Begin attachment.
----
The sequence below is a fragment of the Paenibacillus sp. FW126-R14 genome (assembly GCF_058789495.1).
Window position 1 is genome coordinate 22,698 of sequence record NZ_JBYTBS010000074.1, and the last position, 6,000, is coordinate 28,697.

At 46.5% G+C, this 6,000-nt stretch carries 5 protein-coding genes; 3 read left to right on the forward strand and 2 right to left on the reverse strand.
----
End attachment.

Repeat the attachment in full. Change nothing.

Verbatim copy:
The sequence below is a fragment of the Paenibacillus sp. FW126-R14 genome (assembly GCF_058789495.1).
Window position 1 is genome coordinate 22,698 of sequence record NZ_JBYTBS010000074.1, and the last position, 6,000, is coordinate 28,697.

At 46.5% G+C, this 6,000-nt stretch carries 5 protein-coding genes; 3 read left to right on the forward strand and 2 right to left on the reverse strand.